Nerriere's idea caught on quickly within the international community. I wasn't the only one following its trajectory. The Times journalist Ben Macintyre described how, waiting for a flight from Delhi, he had overheard a conversation between a Spanish UN peacekeeper and an Indian soldier. "The Indian spoke no Spanish; the Spaniard spoke no Punjabi. Yet they understood one another easily. The language they spoke was a highly simplified form of English, without grammar or structure, but perfectly comprehensible, to them and to me. Only now," he concluded, "do I realise that they were speaking 'Globish', the newest and most widely spoken language in the world."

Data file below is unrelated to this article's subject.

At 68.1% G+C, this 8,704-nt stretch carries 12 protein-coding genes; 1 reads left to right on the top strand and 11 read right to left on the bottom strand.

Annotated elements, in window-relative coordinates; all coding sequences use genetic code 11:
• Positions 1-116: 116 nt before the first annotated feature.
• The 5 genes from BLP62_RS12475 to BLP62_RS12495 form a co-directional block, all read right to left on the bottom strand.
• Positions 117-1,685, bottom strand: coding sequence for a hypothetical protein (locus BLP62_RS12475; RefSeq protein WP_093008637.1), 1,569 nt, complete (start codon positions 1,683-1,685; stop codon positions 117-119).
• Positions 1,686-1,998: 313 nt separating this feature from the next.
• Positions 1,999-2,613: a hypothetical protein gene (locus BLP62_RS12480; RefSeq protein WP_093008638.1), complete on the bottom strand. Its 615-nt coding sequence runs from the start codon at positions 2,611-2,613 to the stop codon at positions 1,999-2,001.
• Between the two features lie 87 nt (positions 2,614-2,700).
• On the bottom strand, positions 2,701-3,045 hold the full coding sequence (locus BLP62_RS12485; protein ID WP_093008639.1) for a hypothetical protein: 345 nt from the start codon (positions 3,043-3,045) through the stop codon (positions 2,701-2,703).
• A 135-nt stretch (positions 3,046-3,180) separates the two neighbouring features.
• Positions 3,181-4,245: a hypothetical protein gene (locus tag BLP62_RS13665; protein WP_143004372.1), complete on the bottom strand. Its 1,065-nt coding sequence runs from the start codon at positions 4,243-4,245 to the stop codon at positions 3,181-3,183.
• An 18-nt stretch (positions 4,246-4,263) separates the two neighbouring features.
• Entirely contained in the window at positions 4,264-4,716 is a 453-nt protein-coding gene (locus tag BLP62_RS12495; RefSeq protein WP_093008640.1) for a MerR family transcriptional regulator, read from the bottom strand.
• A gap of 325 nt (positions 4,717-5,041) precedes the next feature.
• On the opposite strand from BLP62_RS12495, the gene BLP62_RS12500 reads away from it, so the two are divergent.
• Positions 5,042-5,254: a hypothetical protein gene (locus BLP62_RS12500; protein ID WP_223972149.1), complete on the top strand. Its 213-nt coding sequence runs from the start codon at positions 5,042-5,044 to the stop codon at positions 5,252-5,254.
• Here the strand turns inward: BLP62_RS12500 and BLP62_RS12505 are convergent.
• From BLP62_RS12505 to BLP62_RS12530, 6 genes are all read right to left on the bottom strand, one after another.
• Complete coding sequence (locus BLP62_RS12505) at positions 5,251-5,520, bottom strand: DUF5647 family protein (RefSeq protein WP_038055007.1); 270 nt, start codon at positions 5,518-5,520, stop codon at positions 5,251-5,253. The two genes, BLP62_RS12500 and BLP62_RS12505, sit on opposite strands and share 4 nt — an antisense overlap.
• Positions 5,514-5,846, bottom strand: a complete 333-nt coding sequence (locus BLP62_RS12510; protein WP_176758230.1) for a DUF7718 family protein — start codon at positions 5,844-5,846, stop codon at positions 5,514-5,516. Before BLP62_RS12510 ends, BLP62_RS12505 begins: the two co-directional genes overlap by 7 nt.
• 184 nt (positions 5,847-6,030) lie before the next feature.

That, surely, is just a description of what used to be known as a lingua franca? Not according to Nerriere. For him, "Globish" was a specific linguistic tool, which he formulated in two (French language) handbooks: Decouvrez le Globish and Don't Speak English, Parlez Globish. In these self-published volumes, Nerriere began to develop a "Globish" vocabulary: the 1500 essential words for international communication, and the idiom-free turns of phrase in which they might be expressed by the world's two billion non-native English speakers.